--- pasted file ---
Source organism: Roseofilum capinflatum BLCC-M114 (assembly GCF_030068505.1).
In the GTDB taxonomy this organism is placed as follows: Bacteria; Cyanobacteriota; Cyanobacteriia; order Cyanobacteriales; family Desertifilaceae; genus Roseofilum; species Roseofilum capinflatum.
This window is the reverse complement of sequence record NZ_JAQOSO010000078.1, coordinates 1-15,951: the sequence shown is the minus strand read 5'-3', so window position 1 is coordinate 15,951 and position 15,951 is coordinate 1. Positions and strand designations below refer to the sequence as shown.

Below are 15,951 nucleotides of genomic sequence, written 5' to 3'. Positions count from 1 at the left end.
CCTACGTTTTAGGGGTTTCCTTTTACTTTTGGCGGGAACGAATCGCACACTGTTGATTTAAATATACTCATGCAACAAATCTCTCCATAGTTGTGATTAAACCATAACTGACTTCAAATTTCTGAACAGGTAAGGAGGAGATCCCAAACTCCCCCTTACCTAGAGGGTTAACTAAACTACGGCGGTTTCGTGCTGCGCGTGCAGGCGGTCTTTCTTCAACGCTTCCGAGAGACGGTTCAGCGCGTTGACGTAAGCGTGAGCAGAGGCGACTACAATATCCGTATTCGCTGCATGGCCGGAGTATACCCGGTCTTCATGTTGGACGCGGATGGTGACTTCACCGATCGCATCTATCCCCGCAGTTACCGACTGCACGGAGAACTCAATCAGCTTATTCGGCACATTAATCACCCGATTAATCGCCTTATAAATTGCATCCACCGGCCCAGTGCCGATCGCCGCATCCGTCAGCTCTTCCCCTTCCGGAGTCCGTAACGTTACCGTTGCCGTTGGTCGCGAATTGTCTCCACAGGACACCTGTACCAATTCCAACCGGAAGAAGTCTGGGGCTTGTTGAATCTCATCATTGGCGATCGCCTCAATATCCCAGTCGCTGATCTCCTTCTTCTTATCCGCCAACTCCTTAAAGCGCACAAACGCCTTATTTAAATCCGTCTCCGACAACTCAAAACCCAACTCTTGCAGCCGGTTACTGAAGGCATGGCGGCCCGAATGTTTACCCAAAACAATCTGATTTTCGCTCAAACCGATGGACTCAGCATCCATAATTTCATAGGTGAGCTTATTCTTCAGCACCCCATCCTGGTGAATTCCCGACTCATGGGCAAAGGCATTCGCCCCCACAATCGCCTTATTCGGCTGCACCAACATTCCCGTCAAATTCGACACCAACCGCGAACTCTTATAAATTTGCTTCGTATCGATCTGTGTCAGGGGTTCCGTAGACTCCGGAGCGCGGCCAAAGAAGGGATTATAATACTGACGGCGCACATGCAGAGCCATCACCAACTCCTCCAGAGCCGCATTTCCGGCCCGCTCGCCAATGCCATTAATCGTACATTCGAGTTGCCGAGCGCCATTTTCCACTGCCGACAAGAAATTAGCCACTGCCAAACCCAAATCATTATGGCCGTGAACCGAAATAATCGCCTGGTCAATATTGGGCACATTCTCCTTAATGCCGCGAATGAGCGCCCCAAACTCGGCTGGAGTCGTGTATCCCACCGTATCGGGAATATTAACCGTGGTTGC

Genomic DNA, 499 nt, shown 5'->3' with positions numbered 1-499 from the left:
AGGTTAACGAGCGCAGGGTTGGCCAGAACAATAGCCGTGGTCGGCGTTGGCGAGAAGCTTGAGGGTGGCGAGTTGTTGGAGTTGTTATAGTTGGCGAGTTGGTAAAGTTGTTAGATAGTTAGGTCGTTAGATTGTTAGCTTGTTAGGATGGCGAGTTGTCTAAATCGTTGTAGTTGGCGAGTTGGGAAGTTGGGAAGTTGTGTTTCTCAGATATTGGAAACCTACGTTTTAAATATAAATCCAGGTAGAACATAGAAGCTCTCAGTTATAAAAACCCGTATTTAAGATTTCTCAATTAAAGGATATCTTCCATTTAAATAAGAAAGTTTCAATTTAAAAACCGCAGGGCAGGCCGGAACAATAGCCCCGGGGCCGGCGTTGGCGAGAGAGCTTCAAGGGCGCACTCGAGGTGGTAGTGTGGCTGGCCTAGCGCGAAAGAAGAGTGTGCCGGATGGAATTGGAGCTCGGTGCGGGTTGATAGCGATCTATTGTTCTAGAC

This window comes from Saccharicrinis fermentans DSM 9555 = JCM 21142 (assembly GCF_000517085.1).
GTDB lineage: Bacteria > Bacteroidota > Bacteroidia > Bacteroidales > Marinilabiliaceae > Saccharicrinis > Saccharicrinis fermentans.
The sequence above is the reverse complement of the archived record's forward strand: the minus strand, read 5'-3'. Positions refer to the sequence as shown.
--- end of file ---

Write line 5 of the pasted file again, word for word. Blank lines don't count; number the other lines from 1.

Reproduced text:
CCTACGTTTTAGGGGTTTCCTTTTACTTTTGGCGGGAACGAATCGCACACTGTTGATTTAAATATACTCATGCAACAAATCTCTCCATAGTTGTGATTAAACCATAACTGACTTCAAATTTCTGAACAGGTAAGGAGGAGATCCCAAACTCCCCCTTACCTAGAGGGTTAACTAAACTACGGCGGTTTCGTGCTGCGCGTGCAGGCGGTCTTTCTTCAACGCTTCCGAGAGACGGTTCAGCGCGTTGACGTAAGCGTGAGCAGAGGCGACTACAATATCCGTATTCGCTGCATGGCCGGAGTATACCCGGTCTTCATGTTGGACGCGGATGGTGACTTCACCGATCGCATCTATCCCCGCAGTTACCGACTGCACGGAGAACTCAATCAGCTTATTCGGCACATTAATCACCCGATTAATCGCCTTATAAATTGCATCCACCGGCCCAGTGCCGATCGCCGCATCCGTCAGCTCTTCCCCTTCCGGAGTCCGTAACGTTACCGTTGCCGTTGGTCGCGAATTGTCTCCACAGGACACCTGTACCAATTCCAACCGGAAGAAGTCTGGGGCTTGTTGAATCTCATCATTGGCGATCGCCTCAATATCCCAGTCGCTGATCTCCTTCTTCTTATCCGCCAACTCCTTAAAGCGCACAAACGCCTTATTTAAATCCGTCTCCGACAACTCAAAACCCAACTCTTGCAGCCGGTTACTGAAGGCATGGCGGCCCGAATGTTTACCCAAAACAATCTGATTTTCGCTCAAACCGATGGACTCAGCATCCATAATTTCATAGGTGAGCTTATTCTTCAGCACCCCATCCTGGTGAATTCCCGACTCATGGGCAAAGGCATTCGCCCCCACAATCGCCTTATTCGGCTGCACCAACATTCCCGTCAAATTCGACACCAACCGCGAACTCTTATAAATTTGCTTCGTATCGATCTGTGTCAGGGGTTCCGTAGACTCCGGAGCGCGGCCAAAGAAGGGATTATAATACTGACGGCGCACATGCAGAGCCATCACCAACTCCTCCAGAGCCGCATTTCCGGCCCGCTCGCCAATGCCATTAATCGTACATTCGAGTTGCCGAGCGCCATTTTCCACTGCCGACAAGAAATTAGCCACTGCCAAACCCAAATCATTATGGCCGTGAACCGAAATAATCGCCTGGTCAATATTGGGCACATTCTCCTTAATGCCGCGAATGAGCGCCCCAAACTCGGCTGGAGTCGTGTATCCCACCGTATCGGGAATATTAACCGTGGTTGC